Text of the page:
Where the Line Bleeds isn’t a bad book. There was plenty to like about it despite the slow pace. Overall, however, it really called to attention just how far Ward has come as an author between this book and Sing, Unburied, Sing. If you haven’t read any of Ward’s work, I wouldn’t start here.

Purchase links

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Thank you for reading! Have you read Where the Line Bleeds? Please share your thoughts in the comments!

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Review – Sing, Unburied, Sing, by Jesmyn Ward

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Sing, Unburied, Sing
by Jesmyn Ward

Genre: Fiction, Magical Realism

Length: 285

Release date: September 5, 2017

Publisher: Scribner

Synopsis: 

An intimate portrait of a family and an epic tale of hope and struggle, Sing, Unburied, Sing examines the ugly truths at the heart of the American story and the power – and limitations – of family bonds.

Jojo is thirteen years old and trying to understand what it means to be a man. His mother, Leonie, is in constant conflict with herself and those around her. She is black and her children’s father is white. Embattled in ways that reflect the brutal reality of her circumstances, she wants to be a better mother, but can’t put her children above her own needs, especially her drug use.

When the children’s father is released from prison, Leonie packs her kids and a friend into her car and drives north to the heart of Mississippi and Parchman Farm, the State Penitentiary. At Parchman, there is another boy, the ghost of a dead inmate who carries all of the ugly history of the South with him in his wandering. He too has something to teach Jojo about fathers and sons, about legacies, about violence, about love.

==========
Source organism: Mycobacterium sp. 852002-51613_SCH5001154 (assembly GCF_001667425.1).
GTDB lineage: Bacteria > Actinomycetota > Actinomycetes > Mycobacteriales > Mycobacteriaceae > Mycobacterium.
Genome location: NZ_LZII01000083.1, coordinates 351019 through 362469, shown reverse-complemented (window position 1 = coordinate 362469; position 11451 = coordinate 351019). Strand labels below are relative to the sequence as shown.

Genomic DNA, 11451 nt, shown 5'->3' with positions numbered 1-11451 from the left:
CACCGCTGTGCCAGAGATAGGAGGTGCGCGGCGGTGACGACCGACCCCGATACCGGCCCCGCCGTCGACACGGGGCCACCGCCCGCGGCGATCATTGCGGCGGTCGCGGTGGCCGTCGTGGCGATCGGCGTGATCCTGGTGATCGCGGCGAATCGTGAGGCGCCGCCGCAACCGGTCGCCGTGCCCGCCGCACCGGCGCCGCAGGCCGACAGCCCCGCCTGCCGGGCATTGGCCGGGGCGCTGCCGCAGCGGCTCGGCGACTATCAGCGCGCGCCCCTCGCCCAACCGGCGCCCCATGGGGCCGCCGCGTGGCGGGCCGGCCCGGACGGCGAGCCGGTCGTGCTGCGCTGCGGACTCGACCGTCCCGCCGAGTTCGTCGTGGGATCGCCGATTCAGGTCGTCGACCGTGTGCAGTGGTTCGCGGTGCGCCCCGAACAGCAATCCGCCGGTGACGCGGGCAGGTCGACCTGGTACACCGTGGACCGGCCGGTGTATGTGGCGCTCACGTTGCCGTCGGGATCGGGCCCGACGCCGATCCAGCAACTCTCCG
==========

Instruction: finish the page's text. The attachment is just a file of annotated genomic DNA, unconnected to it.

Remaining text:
Rich with Ward’s distinctive, lyrical language, Sing, Unburied, Sing brings the archetypal road novel into rural twenty-first century America. It is a majestic new work from an extraordinary and singular author.

rating

four

This is an absolutely beautiful book. Ward’s lyrical prose, rich with metaphor and evocative imagery, meshes well with the magical realism woven into the story. Overall, this creates a dreamy atmosphere which provides a nice counter balance for the heavy, dark story lines; ghosts are full-fledged characters in this story, bringing along their baggage and trauma brought on by violent deaths.

If I have any criticism at all of this novel, it’s that Ward’s distinctive voice sometimes gets in the way of her characters. There is too much similarity in tone between different point of view characters, blending them together. The prose was so lovely that it’s hard to mind, but it does have the effect of distracting from the story at times. For example, Jojo is 13 years old, and sometimes seems to have a college-level vocabulary. The writing is stylistically lovely, but not always believable as Jojo’s internal monologue.

Leonie is a deeply flawed woman and unable to bond with her children. Kayla, the youngest child, looks to Jojo for a kind of surrogate parent, and she resents both of them for this evidence of her failure as a mother. I personally disliked Leonie deeply, but still found her point of view chapters endlessly engaging, a testament to Ward’s skill as a writer. If a book has me hanging on every word of a character that I can’t stand, that’s worth noting.

I feel the need to warn readers that this is an emotionally difficult book to read. Themes include, racial violence, sexual violence, drug addiction, and death. These themes are handled masterfully, however, and Sing, Unburied, Sing, is the kind of novel that lives in the reader’s soul for years to come.

“Sometimes the world don’t give you what you need, no matter how hard you look. Sometimes it withholds.” 

Purchase links

Amazon | Barnes & Noble | Book Depository | IndieBound

Thank you for reading! Have you read Sing, Unburied, Sing or any of Jesmyn Ward’s other work? Please share your thoughts in the comments!